White Sox

Travis Wood is looking like a keeper

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Travis Wood is looking like a keeper

CSNChicago.com

NEW YORK Travis Wood doesnt seem to enjoy talking about himself, clipping his answers after a sentence or two.

But Wood isnt a frontrunner. Win or lose, hes been that way ever since he showed up in Arizona for spring training, as the centerpiece to the Sean Marshall trade with the Cincinnati Reds who didnt make the team out of camp.

At least on Friday night at Citi Field, Wood didnt have to try to explain a Carlos Marmol meltdown in the ninth inning. And the 25-year-old left-hander is starting to really look like a keeper.

Wood watched from the clubhouse as the Cubs hung on for an 8-7 victory over Johan Santana and the New York Mets. Instead of walking around the room in dead silence, the Cubs (32-51) blasted music.

It was getting interesting, Wood said, but he pulled it off.

Given a four-run lead, Marmol finally ended it when Lucas Duda lined a shot right back at the pitcher, who underhanded the ball to first base for the game-ending double play.

Wood saw his scoreless streak snapped at 19.2 innings. He wasnt particularly sharp, walking four batters, but he got through six innings, giving up three runs, two earned to notch his fourth consecutive win.

Wood (4-3, 3.05 ERA) got a ton of support from Anthony Rizzo, who went 4-for-5 with a three-run homer off Santana, and leadoff man Reed Johnson (four hits, three runs scored).

I was very excited to face (Johan), a Cy Young winner who threw a no-hitter a couple of weeks ago, Rizzo said. (You) just try not to do too much against him. Hes a great pitcher.

In the same way that Rizzo seemed to have benefited from the extra time at Triple-A Iowa, enabling him to explode onto the scene, Wood has bounced back from his struggles in spring training and found something in the minors.

Wood has had to bring his A-game. Hes already beaten Santana twice and Jake Peavy and lost to Barry Zito and Justin Verlander.

Hes really been a boost, Rizzo said. I feel like he goes out there pretty much every time: Youre facing another ace today. He competes and hes a gamer.

As the Cubs take a long-range view of their future during this lost season, they may have found a legitimate rotation piece and their No. 3 hitter for years to come.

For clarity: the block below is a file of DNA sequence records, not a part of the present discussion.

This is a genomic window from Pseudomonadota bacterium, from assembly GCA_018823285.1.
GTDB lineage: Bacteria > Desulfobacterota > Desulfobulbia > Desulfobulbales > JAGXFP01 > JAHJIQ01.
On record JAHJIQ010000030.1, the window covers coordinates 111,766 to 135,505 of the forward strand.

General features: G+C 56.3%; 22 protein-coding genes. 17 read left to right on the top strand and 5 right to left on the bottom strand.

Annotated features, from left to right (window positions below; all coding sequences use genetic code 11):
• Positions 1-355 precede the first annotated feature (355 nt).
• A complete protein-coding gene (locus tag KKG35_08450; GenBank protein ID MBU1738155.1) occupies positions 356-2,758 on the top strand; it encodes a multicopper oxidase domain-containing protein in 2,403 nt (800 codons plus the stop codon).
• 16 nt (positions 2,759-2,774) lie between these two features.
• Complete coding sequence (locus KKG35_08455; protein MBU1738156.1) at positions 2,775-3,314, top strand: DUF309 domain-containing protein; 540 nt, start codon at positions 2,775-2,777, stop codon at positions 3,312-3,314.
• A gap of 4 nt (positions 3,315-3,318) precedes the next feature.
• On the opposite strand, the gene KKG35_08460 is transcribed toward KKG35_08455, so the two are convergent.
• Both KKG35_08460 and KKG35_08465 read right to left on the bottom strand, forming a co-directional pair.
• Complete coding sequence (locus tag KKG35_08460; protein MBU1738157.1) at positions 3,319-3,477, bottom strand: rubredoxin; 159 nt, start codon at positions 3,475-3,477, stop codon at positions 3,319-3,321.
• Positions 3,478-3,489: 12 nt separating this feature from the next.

Ive been throwing the ball well, Wood said. As a team, weve been playing pretty good baseball the last couple weeks. We get a little (All-Star) break and get to settle down for a little bit. Hopefully. we come back and just keep it going.

Podcast: Dylan Cease raves about the White Sox farm system

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AP

Podcast: Dylan Cease raves about the White Sox farm system

Coming to you from Washington DC, we speak with Dylan Cease who competed in the MLB Futures Game along with his Birmingham Barons teammate Luis Basabe. 

Cease talks about the White Sox loaded farm system, what players have impressed him the most, where he gets his composure on the mound and more. 

Check out the entire podcast here:

Fernando Tatis Jr. is the prospect who got away: White Sox fans, read this at your own risk

Fernando Tatis Jr. is the prospect who got away: White Sox fans, read this at your own risk

WASHINGTON, D.C. — Fernando Tatis, Jr. is one of the brightest future stars in the game. MLB Pipeline ranks him as the No. 3 prospect in all of baseball, one spot behind Eloy Jimenez.

He’s a five-tool shortstop slashing .289/.359/.509 at Double-A San Antonio with 15 home runs, 42 RBIs and 15 stolen bases in 85 games. He’s bilingual, charismatic, the kind of guy who could be a face of a franchise.

And two years ago, he was property of the White Sox.

That was until they traded Tatis, who was only 17 at the time, to the Padres for James Shields. Tatis had yet to play a single game in the White Sox farm system, so it was tough to predict his future. However, speaking with Tatis before he competed in the MLB Futures Game on Sunday, the trade was definitely a shock to him.

“I was surprised. It was weird. For a kid that young to get traded, I had never heard of it. When they told me that, I couldn’t believe it. I was like, ‘What’s going on?’” Tatis said in an interview with NBC Sports Chicago.

No front office is going to bat 1.000, and when it comes to Tatis, this is a trade the White Sox would love to have back.

But first, more perspective.

In June of 2016, six months before the White Sox started their rebuild, they were 29-26, a game and a half out of first place. With Chris Sale, Jose Quintana and a healthy Carlos Rodon anchoring their rotation, they felt that with the addition of Shields, they could compete for the division.

Unfortunately, perception didn’t meet reality. Shields struggled on the mound with the White Sox in 2016 and 2017. His numbers have improved considerably, and he could return the White Sox another prospect if he’s dealt before the trade deadline. However, it’s unlikely they’ll receive a player with the potential that Tatis has right now.

“(The trade) was about getting a good starter so they could get to the playoffs. I understood. I know this game is a business,” Tatis said.

Before the trade occurred, Tatis looked into his future and saw a day when he’d be the White Sox starting shortstop.

“Yeah, that was my goal when (White Sox director of international scouting) Marco Paddy signed me,” Tatis said. “We talked about it when I started and that was the goal.”

His goal now is to make it to the major leagues with the Padres.

“I’m pretty close. I want to keep working. When they decide to call me up, I’ll be ready.”

As for his former team, he’s impressed with the talent the White Sox have assembled.

“They’re building something special. They have really good prospects. I wish the best for them.”

You can’t help but wonder what the rebuild would look like if Tatis was along for the ride. He’s the one who got away.